Washington, DC (PRWEB) January 30, 2017
Midwives are the single most important cadre for preventing maternal and newborn deaths and stillbirths. Especially in poor countries, midwives provide the majority of immediate care to newborns born in facilities, often despite a lack of support or training.
Thus, the global shortage of midwives, estimated at 350,000, puts millions of women and babies at risk and is a major contributor to some grim statistics. Each year 1 million newborns die during their first day of life, 1.3 babies are stillborn, and 303,000 mothers die during pregnancy and childbirth.
With proper care around the time of birth, most of these deaths could be averted.
The International Confederation of Midwives (ICM) will highlight some of the challenges midwifery faces at the policy and facility level at its 2017 Triennial Congress (http://www.midwives2017.org) in Toronto, Canada, this June. According to Sally Pairman, ICM chief executive, “The aim is to call attention to what is needed to ensure that all women and their babies receive high-quality, woman-centered midwifery care, wherever they may be.”
Save the Children has partnered for more than a decade with ICM to recognize midwives who have made a difference in their countries through their championship of newborn survival. The two organizations will continue this partnership by again co-sponsoring the International Midwifery Award (http://www.healthynewbornnetwork.org/international-midwifery-award-2017), which will recognize midwives from high-burden countries (http://www.healthynewbornnetwork.org/international-midwifery-award-2017/country-listliste-de-pays) who are successfully championing improved policies for funding and training skilled birth attendants; improving training, mentoring, and supportive supervision; or making an impact at scaling up midwifery at the national or regional level.
Carolyn Miles, CEO of Save the Children US, said, “We’re delighted to be co-sponsoring these awards with ICM. The awards are an opportunity to bring international attention to the need for more, and better trained and supported, midwives,” adding that “improved policies and funding will also be needed to make that happen.”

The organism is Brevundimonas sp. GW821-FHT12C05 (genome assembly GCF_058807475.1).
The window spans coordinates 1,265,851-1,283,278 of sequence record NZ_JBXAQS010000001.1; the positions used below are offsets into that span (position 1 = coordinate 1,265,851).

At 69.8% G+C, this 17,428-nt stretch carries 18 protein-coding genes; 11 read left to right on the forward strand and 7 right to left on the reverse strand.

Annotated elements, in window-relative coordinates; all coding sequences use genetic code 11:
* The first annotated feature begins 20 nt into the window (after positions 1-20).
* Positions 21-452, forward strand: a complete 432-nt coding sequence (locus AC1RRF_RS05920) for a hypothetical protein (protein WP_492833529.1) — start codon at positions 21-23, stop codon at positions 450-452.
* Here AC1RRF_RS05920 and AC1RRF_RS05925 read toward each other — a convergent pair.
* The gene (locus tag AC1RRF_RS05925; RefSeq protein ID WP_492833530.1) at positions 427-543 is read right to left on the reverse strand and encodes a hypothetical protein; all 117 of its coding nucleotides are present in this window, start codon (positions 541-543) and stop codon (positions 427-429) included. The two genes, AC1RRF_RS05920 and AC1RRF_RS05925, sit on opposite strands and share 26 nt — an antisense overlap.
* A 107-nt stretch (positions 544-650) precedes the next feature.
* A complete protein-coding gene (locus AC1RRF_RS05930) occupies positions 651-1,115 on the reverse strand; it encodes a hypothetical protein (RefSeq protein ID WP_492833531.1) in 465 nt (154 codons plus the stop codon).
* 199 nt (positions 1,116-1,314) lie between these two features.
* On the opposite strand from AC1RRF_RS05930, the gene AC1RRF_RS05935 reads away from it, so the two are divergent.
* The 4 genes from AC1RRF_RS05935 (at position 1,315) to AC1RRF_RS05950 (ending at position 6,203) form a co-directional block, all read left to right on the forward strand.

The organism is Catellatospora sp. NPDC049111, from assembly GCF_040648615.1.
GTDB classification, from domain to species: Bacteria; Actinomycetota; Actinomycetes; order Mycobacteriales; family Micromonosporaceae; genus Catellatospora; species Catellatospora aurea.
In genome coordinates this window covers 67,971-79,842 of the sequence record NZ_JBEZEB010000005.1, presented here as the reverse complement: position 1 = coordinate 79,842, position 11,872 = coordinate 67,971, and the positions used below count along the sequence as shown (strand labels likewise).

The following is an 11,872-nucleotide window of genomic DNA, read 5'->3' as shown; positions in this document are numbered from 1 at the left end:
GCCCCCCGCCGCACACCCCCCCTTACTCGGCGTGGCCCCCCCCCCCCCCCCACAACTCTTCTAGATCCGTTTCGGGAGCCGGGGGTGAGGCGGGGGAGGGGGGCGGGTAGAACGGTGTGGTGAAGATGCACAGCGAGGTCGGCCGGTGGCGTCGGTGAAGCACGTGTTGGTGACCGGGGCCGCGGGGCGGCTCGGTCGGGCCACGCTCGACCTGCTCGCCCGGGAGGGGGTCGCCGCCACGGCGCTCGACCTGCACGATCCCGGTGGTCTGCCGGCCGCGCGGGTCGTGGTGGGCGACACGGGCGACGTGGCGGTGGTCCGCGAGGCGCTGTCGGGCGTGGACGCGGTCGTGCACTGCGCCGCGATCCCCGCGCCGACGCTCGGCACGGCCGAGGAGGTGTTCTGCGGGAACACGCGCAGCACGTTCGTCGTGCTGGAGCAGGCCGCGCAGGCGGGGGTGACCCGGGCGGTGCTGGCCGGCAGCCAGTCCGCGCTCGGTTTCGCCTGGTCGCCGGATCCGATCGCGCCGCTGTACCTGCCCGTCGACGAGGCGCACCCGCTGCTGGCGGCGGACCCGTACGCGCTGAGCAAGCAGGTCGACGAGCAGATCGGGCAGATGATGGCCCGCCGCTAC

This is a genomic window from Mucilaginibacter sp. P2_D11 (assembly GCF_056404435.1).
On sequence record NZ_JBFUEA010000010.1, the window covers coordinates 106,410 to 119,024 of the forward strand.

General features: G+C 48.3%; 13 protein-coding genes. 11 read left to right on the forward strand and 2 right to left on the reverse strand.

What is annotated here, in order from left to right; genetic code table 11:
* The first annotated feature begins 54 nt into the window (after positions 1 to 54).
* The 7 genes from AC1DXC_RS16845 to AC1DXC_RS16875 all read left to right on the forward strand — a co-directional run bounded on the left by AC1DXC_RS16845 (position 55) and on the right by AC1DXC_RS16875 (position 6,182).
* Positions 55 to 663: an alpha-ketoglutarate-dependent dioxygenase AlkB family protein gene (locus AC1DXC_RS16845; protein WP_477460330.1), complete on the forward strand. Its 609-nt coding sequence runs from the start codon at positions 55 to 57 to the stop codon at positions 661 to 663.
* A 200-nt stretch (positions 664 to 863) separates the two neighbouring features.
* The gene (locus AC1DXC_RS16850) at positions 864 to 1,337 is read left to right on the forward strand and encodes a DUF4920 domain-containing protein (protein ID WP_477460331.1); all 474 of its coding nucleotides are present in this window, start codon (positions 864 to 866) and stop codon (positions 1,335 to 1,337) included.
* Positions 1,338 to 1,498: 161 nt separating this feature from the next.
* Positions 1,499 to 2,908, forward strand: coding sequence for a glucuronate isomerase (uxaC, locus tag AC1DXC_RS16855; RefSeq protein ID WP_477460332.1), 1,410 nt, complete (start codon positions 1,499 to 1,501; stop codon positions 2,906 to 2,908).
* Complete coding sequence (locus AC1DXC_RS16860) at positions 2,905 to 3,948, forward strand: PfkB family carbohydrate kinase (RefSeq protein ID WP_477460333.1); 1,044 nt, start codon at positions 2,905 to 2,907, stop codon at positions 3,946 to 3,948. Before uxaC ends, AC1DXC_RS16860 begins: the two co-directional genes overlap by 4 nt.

The awards will help educate and mobilize national and global stakeholders – ministers of health and finance, parliamentarians, professional bodies, and educational and training bodies – about the importance of midwifery in maternal and newborn care and the critical need to support the midwifery profession, especially in countries where the morbidity and mortality burdens are highest.
The deadline for nominating a midwife is February 10, winners will be notified by March 1, and the award will be presented at the opening ceremony of the Congress June 18, 2017.
About ICM: Founded in 1919, The International Confederation of Midwives (ICM) is an accredited non-governmental organization that represents midwives’ associations worldwide to achieve common goals in the care of mothers and newborns. Currently, there are 130 ICM member associations in 113 countries. For more information visit http://www.internationalmidwives.org
About Save the Children: Save the Children invests in childhood – every day, in times of crisis and for our future. Around the world, we give children a healthy start, the opportunity to learn and protection from harm. By transforming children’s lives now, we change the course of their future and ours. For more information visit http://www.savethechildren.org.
Director of Communications
Saving Newborn Lives, Save the Children
International Confederation of Midwives (ICM)
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